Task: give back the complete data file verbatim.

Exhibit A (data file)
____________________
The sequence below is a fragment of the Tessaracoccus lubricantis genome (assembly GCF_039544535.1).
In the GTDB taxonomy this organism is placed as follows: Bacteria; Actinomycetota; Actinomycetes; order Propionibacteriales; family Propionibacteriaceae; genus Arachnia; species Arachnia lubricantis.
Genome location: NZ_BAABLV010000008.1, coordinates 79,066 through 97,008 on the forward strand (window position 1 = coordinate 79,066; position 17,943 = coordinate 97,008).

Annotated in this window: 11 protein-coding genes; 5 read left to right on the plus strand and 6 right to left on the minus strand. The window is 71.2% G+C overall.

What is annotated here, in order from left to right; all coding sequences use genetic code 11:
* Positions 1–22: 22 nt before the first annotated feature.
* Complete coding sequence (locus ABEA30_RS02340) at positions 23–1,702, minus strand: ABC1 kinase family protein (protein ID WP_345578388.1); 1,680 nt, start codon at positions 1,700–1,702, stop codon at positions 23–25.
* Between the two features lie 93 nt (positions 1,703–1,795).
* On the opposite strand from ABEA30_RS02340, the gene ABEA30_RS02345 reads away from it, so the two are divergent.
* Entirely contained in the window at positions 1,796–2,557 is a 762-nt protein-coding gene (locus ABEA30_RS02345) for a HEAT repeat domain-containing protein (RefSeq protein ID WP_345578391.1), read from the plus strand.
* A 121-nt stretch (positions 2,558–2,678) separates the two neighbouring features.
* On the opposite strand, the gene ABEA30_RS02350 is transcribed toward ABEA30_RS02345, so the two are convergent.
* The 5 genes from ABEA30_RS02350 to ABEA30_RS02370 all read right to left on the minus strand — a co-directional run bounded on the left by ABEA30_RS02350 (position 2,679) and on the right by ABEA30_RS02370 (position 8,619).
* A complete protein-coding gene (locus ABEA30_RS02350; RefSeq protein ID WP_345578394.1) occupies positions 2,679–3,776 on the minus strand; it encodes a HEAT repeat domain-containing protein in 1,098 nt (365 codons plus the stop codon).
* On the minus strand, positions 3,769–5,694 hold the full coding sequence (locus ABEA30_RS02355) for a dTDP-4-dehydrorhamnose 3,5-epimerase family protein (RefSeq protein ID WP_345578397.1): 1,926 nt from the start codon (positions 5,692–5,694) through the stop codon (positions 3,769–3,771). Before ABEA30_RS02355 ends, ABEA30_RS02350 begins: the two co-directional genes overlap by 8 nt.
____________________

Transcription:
The sequence below is a fragment of the Tessaracoccus lubricantis genome (assembly GCF_039544535.1).
In the GTDB taxonomy this organism is placed as follows: Bacteria; Actinomycetota; Actinomycetes; order Propionibacteriales; family Propionibacteriaceae; genus Arachnia; species Arachnia lubricantis.
Genome location: NZ_BAABLV010000008.1, coordinates 79,066 through 97,008 on the forward strand (window position 1 = coordinate 79,066; position 17,943 = coordinate 97,008).

Annotated in this window: 11 protein-coding genes; 5 read left to right on the plus strand and 6 right to left on the minus strand. The window is 71.2% G+C overall.

What is annotated here, in order from left to right; all coding sequences use genetic code 11:
* Positions 1–22: 22 nt before the first annotated feature.
* Complete coding sequence (locus ABEA30_RS02340) at positions 23–1,702, minus strand: ABC1 kinase family protein (protein ID WP_345578388.1); 1,680 nt, start codon at positions 1,700–1,702, stop codon at positions 23–25.
* Between the two features lie 93 nt (positions 1,703–1,795).
* On the opposite strand from ABEA30_RS02340, the gene ABEA30_RS02345 reads away from it, so the two are divergent.
* Entirely contained in the window at positions 1,796–2,557 is a 762-nt protein-coding gene (locus ABEA30_RS02345) for a HEAT repeat domain-containing protein (RefSeq protein ID WP_345578391.1), read from the plus strand.
* A 121-nt stretch (positions 2,558–2,678) separates the two neighbouring features.
* On the opposite strand, the gene ABEA30_RS02350 is transcribed toward ABEA30_RS02345, so the two are convergent.
* The 5 genes from ABEA30_RS02350 to ABEA30_RS02370 all read right to left on the minus strand — a co-directional run bounded on the left by ABEA30_RS02350 (position 2,679) and on the right by ABEA30_RS02370 (position 8,619).
* A complete protein-coding gene (locus ABEA30_RS02350; RefSeq protein ID WP_345578394.1) occupies positions 2,679–3,776 on the minus strand; it encodes a HEAT repeat domain-containing protein in 1,098 nt (365 codons plus the stop codon).
* On the minus strand, positions 3,769–5,694 hold the full coding sequence (locus ABEA30_RS02355) for a dTDP-4-dehydrorhamnose 3,5-epimerase family protein (RefSeq protein ID WP_345578397.1): 1,926 nt from the start codon (positions 5,692–5,694) through the stop codon (positions 3,769–3,771). Before ABEA30_RS02355 ends, ABEA30_RS02350 begins: the two co-directional genes overlap by 8 nt.